Suppose Mary A marries John B and then (after his death or divorce) she marries James C.

Rightly or wrongly my impression is that conventional practice in GEDCOM based programs is to record only Mary A as her name because her married names are "obvious". It is clear that this practice is creaking where Mary uses married names that are not "traditional" (where tradition is that of the English speaking world). Problems here include

  • Mary A becoming Mary A B and then Mary B C (where the family-name is still one word and the previous family-name migrates to become a given name);
  • Mary becomes Mary A-B (a new compound family-name);

However, this conventional practice can give rise to issues even when Mary's names are traditional, as any diagram (or report) centred on her 2nd marriage only will show, unless adjusted, that Mary A marries James C, when the marriage certificate probably records Mary B marrying James C.

To help overcome this, whenever a woman marries twice, I give her a secondary / alias name of her first married name (Mary B here) and adjust my diagrams to show multiple personal names. Should I be recording all married names to remove any risk of incorrect assumptions?

So - what is the best practice (and / or society standards) for recording married names? And what should it be?

Note husbands changing their name and issues with children's names are out of scope of my question. Note also - I work within GEDCOM practice where (stupidly) no dates can be assigned to Names.

  • Wish I could add another plus 1 the point about assigning dates to names.
    – GeneJ
    Commented Nov 4, 2012 at 1:26

4 Answers 4


Should I be recording all married names to remove any risk of incorrect assumptions?

It seems to me that you should be recording all names -- married or otherwise. Use notes to add detail where necessary.

If a person is born Mary Alice Aston and marries John Bower and changes her name to Mary Aston Bower (i.e. dropping her given middle name and using her original surname as a middle name), you should record this new name and add a note that she took this name upon her marriage. If she is referred to in records (i.e. incorrectly -- it does happen) as Mary Alice Bower, you should record this name and add a note. If she divorces and changes her name back, you should add a note recording this fact. If she then marries James Carter and changes her name to Mary Alice Carter, you should record this name and add a note.

There are just too many possible variations to "assume" that the married name will follow the "conventional" (English) rules.


Genealogy is all about building personal identities using many pieces of evidence including names. The first identifier an individual get is usually a name, so it makes sense to use the same identifier throughout life. Unfortunately names change in many ways, not just on marriage, some of which are official and leave a record. Other types of name changes include official deed poll (e.g. men changing thier name to inherit a title or under the terms of a will of a wealthy relative), double barred surnames, nicknames ... So the name alone makes a very poor primary database key. It is important to track the name changes, as vital parts of the person's identity. I would want the option of recording the period a name was used as it is relevant to building a personal identity.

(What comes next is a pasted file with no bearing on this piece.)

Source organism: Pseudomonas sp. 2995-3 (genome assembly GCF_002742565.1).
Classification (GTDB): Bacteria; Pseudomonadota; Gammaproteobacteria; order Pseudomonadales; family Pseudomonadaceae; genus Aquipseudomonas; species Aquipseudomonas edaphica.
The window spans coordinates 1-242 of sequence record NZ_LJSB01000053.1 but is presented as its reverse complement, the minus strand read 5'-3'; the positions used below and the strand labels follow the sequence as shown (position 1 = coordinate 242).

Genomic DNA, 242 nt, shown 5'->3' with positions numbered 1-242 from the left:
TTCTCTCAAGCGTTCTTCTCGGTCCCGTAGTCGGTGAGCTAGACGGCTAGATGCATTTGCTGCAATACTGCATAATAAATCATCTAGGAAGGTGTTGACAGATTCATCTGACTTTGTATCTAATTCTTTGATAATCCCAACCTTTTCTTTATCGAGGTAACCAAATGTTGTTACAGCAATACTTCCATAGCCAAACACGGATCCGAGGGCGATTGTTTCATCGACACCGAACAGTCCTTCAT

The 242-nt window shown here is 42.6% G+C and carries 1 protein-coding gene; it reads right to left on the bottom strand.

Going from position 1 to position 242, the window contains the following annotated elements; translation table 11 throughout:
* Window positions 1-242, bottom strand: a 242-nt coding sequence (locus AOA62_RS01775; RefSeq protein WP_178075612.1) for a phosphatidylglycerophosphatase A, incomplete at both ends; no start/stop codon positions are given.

Naming conventions vary considerably as do the way they are recorded in official records. For example English baptisms mostly do not give the mother's maiden, but Scottish baptisms do. Spanish people keep the name they were born with for life so a woman does not change her name on marrying and uses two surnames the first being the father's surname and the second being the mother's maiden name. The practice of changing surname on marriage is now rejected by many women for professional reasons and personal beliefs.

I agree with other comments concerning the inadequacies of genealogical software.

  • 2
    In the 19th century and earlier, married Scots women were known just as much by their maiden name as married - arguably, more often for official purposes. Which caught me out on one occasion when I claimed the wrong 4G granny, as mine had "written down" her maiden name on the census form despite being in a full household of men with her married name. And naturally, there was another with her married name from the same town, of the same age, living on her own, who I thought was G-gran.